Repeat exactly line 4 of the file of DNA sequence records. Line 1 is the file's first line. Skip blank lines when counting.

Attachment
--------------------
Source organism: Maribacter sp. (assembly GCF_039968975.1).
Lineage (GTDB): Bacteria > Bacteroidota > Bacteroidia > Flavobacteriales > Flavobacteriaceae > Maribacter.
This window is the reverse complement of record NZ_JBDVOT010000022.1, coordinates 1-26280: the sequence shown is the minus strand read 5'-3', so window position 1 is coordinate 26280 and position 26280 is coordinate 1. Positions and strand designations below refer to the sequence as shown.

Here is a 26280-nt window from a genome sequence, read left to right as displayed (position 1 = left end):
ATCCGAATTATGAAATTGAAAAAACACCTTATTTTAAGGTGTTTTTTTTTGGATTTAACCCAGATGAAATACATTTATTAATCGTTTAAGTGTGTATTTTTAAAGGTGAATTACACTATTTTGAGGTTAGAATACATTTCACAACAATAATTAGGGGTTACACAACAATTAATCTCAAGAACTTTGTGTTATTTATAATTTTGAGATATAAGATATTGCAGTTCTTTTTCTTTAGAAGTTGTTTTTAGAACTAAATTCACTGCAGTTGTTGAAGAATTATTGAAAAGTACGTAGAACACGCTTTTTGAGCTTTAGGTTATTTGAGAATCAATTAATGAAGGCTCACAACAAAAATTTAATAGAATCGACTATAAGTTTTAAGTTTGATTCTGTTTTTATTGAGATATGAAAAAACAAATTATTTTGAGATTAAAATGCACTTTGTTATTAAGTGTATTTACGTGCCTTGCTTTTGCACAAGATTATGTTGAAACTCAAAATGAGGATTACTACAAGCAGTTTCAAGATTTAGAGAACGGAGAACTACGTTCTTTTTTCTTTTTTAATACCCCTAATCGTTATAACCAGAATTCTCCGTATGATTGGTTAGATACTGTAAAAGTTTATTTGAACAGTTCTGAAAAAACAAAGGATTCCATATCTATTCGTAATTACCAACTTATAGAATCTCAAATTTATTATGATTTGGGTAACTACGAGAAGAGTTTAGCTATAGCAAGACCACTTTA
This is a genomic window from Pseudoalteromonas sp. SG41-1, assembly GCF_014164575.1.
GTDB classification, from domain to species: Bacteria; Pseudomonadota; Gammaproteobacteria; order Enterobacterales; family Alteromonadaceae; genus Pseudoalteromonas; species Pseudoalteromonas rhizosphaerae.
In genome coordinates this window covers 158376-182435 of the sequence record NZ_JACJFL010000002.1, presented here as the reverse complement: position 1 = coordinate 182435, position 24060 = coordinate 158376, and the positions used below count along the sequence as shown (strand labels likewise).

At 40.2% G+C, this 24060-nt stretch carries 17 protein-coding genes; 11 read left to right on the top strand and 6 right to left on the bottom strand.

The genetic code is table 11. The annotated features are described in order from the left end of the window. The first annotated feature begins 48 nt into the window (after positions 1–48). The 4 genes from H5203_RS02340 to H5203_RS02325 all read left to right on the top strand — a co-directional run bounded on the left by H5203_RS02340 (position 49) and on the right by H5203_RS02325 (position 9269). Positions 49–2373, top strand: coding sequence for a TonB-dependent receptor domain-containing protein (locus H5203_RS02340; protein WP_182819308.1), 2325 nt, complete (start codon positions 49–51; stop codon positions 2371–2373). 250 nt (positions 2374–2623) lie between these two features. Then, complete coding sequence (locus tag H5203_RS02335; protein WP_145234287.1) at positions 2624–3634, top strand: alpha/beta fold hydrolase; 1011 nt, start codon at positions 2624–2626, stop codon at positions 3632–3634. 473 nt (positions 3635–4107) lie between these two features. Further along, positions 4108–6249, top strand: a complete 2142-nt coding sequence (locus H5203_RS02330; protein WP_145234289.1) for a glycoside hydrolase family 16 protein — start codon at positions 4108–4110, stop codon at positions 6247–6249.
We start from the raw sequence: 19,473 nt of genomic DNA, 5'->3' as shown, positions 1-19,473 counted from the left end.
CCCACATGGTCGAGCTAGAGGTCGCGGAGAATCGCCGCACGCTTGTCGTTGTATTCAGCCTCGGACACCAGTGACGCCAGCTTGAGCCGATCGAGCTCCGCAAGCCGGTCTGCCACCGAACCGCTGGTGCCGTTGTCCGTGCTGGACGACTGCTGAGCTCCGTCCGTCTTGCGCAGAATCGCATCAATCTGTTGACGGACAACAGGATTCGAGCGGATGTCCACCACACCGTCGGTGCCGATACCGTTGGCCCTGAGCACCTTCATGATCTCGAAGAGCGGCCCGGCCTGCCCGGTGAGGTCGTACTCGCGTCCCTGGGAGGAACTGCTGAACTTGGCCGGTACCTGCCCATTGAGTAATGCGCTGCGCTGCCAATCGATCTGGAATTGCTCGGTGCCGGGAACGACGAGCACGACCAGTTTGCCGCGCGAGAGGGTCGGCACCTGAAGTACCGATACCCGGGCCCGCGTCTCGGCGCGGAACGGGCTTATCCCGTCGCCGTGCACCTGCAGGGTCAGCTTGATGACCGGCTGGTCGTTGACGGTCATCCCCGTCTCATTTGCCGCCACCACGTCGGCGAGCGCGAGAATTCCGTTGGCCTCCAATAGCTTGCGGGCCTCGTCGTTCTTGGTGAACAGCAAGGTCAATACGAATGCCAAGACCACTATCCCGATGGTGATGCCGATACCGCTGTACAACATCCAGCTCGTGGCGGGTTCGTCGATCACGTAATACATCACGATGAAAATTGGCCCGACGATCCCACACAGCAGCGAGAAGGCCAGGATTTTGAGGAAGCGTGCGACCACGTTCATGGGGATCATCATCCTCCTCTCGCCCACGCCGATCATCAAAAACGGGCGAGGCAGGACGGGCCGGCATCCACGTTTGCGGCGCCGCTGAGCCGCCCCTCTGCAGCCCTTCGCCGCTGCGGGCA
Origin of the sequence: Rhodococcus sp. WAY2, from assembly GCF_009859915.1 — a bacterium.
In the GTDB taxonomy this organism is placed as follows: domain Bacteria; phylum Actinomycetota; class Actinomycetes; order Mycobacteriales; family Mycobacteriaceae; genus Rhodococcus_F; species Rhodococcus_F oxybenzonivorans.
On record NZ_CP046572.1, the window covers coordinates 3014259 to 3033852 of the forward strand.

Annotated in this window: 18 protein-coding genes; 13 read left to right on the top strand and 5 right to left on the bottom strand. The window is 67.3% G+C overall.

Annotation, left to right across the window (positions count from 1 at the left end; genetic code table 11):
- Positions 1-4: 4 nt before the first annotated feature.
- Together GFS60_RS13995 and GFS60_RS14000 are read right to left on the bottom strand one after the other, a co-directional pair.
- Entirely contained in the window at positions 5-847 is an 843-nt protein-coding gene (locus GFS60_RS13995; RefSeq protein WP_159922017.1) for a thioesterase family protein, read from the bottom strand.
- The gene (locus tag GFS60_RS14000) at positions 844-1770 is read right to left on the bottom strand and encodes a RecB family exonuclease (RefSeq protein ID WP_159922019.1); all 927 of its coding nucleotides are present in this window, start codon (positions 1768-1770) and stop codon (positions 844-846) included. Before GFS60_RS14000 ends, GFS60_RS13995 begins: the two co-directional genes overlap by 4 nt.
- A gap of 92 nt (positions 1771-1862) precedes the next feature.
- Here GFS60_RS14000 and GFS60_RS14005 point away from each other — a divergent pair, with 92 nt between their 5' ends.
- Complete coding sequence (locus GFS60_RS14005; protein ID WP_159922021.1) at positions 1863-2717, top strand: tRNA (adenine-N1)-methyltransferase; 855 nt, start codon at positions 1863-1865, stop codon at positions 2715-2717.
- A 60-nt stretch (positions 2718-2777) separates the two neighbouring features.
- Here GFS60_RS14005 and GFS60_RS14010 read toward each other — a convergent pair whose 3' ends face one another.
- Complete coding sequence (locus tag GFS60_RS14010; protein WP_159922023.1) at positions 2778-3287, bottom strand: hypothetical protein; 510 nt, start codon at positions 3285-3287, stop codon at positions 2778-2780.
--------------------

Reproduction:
Here is a 26280-nt window from a genome sequence, read left to right as displayed (position 1 = left end):